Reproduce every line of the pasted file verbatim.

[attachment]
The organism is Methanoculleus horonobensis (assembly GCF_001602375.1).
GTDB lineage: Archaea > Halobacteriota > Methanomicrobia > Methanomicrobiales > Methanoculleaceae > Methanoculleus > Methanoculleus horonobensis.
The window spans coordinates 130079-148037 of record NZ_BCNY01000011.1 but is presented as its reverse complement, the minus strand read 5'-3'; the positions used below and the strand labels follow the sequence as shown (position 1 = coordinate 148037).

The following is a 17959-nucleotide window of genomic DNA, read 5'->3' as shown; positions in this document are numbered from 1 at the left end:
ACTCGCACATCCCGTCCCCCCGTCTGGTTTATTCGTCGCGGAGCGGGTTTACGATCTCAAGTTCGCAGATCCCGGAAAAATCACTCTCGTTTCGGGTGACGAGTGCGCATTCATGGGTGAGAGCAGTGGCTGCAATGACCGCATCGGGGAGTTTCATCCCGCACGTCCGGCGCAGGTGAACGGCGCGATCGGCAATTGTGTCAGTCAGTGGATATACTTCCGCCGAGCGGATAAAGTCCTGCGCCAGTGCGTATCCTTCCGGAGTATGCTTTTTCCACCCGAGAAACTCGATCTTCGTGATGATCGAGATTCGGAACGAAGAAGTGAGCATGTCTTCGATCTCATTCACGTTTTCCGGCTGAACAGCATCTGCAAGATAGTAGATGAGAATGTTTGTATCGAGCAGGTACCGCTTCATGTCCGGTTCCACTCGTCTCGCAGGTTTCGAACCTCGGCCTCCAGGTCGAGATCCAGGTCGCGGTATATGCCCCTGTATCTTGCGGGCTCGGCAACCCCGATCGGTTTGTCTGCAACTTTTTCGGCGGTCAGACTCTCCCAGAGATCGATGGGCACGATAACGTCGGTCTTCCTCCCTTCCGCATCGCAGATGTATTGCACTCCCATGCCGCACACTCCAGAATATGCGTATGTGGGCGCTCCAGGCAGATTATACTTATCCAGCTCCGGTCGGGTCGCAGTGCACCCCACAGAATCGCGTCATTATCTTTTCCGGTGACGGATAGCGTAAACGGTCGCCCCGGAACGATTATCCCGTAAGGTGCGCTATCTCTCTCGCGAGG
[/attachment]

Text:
The organism is Methanoculleus horonobensis (assembly GCF_001602375.1).
GTDB lineage: Archaea > Halobacteriota > Methanomicrobia > Methanomicrobiales > Methanoculleaceae > Methanoculleus > Methanoculleus horonobensis.
The window spans coordinates 130079-148037 of record NZ_BCNY01000011.1 but is presented as its reverse complement, the minus strand read 5'-3'; the positions used below and the strand labels follow the sequence as shown (position 1 = coordinate 148037).

The following is a 17959-nucleotide window of genomic DNA, read 5'->3' as shown; positions in this document are numbered from 1 at the left end:
ACTCGCACATCCCGTCCCCCCGTCTGGTTTATTCGTCGCGGAGCGGGTTTACGATCTCAAGTTCGCAGATCCCGGAAAAATCACTCTCGTTTCGGGTGACGAGTGCGCATTCATGGGTGAGAGCAGTGGCTGCAATGACCGCATCGGGGAGTTTCATCCCGCACGTCCGGCGCAGGTGAACGGCGCGATCGGCAATTGTGTCAGTCAGTGGATATACTTCCGCCGAGCGGATAAAGTCCTGCGCCAGTGCGTATCCTTCCGGAGTATGCTTTTTCCACCCGAGAAACTCGATCTTCGTGATGATCGAGATTCGGAACGAAGAAGTGAGCATGTCTTCGATCTCATTCACGTTTTCCGGCTGAACAGCATCTGCAAGATAGTAGATGAGAATGTTTGTATCGAGCAGGTACCGCTTCATGTCCGGTTCCACTCGTCTCGCAGGTTTCGAACCTCGGCCTCCAGGTCGAGATCCAGGTCGCGGTATATGCCCCTGTATCTTGCGGGCTCGGCAACCCCGATCGGTTTGTCTGCAACTTTTTCGGCGGTCAGACTCTCCCAGAGATCGATGGGCACGATAACGTCGGTCTTCCTCCCTTCCGCATCGCAGATGTATTGCACTCCCATGCCGCACACTCCAGAATATGCGTATGTGGGCGCTCCAGGCAGATTATACTTATCCAGCTCCGGTCGGGTCGCAGTGCACCCCACAGAATCGCGTCATTATCTTTTCCGGTGACGGATAGCGTAAACGGTCGCCCCGGAACGATTATCCCGTAAGGTGCGCTATCTCTCTCGCGAGG